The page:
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Our pets are living longer and because of that they are sometimes required to take certain forms of medication.  Overtime this expense can become quite burdensome, especially if the consumer is not able to shop around for lower prices.  Due to the unaffordability, sometimes families are forced to choose between buying necessary drugs for their pets or paying for other household items.  Unfortunately, the latter ultimately wins and the animal suffers as a result.

A congressional panel held a hearing on April 29, 2016 regarding The Fairness to Pet Owners Act (H.R. 3174).  There is a debate on whether the federal government should take steps to lower the cost of prescription drugs for pets.

The Fairness to Pet Owners Act would require veterinarians to give customers free written prescriptions, whether requested or not, when recommending pet medications.  Veterinarians would also be prohibited from forcing the consumer to purchase the medication from them, that they prescribed.  The consumer can then shop around to find the lowest price, as opposed to purchasing directly from their veterinarian.

The American Veterinary Medical Association (AVMA) is against this proposal.  They claim that the legislation would create additional administrative burdens for veterinarians.  They added that the bill is unnecessary because veterinary clients are already allowed to ask for written prescriptions.  They also raise concerns about the dispensing of pet drugs by retail pharmacists, as they are not schooled in veterinary pharmacology.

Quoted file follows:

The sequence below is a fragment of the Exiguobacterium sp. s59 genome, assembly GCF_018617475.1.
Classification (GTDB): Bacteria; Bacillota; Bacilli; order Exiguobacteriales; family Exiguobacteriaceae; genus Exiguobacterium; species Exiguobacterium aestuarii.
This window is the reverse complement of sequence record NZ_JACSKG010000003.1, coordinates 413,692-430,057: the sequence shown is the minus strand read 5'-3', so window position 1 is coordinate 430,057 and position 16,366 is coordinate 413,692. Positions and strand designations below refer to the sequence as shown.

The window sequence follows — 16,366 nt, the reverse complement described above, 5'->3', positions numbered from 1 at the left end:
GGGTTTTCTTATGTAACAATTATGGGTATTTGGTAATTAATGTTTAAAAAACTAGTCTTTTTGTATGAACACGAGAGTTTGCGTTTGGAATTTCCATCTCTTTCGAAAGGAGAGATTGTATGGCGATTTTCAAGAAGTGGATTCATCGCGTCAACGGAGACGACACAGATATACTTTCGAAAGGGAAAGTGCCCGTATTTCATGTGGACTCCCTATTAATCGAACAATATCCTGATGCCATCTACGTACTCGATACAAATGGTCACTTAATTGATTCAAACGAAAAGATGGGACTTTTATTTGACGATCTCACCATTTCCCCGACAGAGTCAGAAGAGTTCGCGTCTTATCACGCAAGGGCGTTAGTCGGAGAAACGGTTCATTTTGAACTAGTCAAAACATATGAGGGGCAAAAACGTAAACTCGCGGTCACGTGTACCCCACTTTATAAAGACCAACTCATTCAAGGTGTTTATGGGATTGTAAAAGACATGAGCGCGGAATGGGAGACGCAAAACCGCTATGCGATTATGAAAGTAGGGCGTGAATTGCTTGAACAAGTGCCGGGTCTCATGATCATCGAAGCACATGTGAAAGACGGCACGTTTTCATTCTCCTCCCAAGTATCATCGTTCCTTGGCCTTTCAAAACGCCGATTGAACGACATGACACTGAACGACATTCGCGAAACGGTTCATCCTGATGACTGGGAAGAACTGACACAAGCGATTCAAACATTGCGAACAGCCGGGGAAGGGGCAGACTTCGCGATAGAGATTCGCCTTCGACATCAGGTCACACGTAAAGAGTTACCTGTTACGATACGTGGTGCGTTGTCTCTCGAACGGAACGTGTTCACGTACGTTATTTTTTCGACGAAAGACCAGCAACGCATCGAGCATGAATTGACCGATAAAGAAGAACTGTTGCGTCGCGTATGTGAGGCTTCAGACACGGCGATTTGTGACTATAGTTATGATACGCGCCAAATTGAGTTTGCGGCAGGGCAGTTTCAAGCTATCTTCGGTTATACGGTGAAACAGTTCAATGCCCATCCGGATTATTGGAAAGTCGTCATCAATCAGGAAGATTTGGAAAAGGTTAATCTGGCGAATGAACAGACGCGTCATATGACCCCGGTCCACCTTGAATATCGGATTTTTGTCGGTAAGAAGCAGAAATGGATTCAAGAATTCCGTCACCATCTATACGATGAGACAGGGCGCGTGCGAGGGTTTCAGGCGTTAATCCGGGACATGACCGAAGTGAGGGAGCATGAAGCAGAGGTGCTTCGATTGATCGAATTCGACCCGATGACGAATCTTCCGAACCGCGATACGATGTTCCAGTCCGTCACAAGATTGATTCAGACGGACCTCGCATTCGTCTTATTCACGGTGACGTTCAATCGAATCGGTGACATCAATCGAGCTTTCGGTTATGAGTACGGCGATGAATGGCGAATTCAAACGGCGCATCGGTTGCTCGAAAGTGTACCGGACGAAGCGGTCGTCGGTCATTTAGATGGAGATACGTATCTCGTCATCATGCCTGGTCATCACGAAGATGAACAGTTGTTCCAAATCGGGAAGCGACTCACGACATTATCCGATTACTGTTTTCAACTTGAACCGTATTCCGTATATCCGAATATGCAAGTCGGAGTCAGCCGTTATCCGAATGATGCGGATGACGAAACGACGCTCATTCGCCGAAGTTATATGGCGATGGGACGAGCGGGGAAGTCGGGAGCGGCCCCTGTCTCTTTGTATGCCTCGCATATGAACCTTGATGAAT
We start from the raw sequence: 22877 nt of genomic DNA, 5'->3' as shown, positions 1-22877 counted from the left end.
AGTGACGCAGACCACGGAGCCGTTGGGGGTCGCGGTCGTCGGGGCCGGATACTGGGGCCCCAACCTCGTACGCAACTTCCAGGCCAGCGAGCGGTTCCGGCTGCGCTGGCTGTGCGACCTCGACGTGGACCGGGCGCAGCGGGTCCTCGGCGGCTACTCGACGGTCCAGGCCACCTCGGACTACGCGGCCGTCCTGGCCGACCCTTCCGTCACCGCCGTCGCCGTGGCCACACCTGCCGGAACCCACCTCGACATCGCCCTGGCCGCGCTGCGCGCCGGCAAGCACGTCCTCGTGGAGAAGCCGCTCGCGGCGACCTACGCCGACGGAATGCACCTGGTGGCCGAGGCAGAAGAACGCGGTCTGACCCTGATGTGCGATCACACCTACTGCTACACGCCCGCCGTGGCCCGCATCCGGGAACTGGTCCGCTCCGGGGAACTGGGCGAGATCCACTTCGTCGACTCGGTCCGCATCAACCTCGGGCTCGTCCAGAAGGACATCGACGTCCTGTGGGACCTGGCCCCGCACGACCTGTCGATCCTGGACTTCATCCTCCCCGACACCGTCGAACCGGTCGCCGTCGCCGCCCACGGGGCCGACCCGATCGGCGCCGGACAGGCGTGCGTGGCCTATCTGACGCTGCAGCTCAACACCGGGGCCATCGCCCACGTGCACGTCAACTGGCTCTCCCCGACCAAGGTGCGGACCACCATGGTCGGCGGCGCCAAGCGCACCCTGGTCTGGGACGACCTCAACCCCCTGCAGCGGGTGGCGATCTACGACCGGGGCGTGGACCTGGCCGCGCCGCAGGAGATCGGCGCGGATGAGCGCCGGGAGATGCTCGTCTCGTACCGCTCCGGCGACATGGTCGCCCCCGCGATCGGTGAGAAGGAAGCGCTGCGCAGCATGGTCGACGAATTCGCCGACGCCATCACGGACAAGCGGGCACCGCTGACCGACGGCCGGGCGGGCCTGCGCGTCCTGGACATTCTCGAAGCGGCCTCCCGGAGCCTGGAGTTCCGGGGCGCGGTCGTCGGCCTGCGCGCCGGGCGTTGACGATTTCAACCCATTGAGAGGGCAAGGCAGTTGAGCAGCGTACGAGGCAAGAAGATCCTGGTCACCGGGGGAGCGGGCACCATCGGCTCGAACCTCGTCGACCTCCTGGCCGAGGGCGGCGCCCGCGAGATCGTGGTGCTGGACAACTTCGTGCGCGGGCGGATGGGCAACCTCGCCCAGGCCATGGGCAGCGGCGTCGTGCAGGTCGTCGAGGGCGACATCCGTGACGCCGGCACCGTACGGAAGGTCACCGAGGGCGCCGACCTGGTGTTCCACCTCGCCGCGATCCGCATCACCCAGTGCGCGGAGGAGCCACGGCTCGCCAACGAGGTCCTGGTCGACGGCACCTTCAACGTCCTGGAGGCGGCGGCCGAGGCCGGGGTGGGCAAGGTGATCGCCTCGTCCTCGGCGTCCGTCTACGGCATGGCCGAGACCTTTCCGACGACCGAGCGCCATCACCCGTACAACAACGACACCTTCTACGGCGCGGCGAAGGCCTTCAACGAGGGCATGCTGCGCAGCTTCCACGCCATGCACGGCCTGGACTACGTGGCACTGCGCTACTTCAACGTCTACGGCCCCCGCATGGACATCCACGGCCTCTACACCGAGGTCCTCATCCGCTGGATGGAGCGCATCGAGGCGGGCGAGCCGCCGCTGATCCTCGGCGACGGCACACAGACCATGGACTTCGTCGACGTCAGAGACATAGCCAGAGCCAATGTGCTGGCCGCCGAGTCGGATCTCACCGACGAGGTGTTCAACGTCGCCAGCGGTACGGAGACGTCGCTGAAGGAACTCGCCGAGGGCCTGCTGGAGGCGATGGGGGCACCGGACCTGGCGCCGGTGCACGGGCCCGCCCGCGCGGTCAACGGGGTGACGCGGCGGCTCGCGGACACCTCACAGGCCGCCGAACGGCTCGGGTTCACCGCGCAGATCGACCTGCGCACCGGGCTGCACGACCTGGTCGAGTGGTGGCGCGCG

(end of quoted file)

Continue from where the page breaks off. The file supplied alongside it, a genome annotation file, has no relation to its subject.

Proponents of the bill, include Nathan Smith of True Science LLC, a pet medicine supplier.  He says that the bill would increase competition and drive down prices.  Thus saving pet owners millions of dollars a year.

“Take, for example, Heartgard, the leading heartworm preventive.  Pet owners can save approximately 20 percent if they buy from a big box or club store, 25 percent if they buy online, and 35 percent if they purchase the generic equivalent.” – Nathan Smith, True Science LLC

(Note: Although we advocate for the use of natural/holistic remedies for animals, we understand that not everyone agrees with that route.  Some prefer conventional methods.  But we also are aware that there are some ailments that do require a pharmaceutical prescription.)

Would you like to see the bill pass and become law?  Or do you feel the status quo is fine and we should leave it as is?  Comment below and don’t forget to share!

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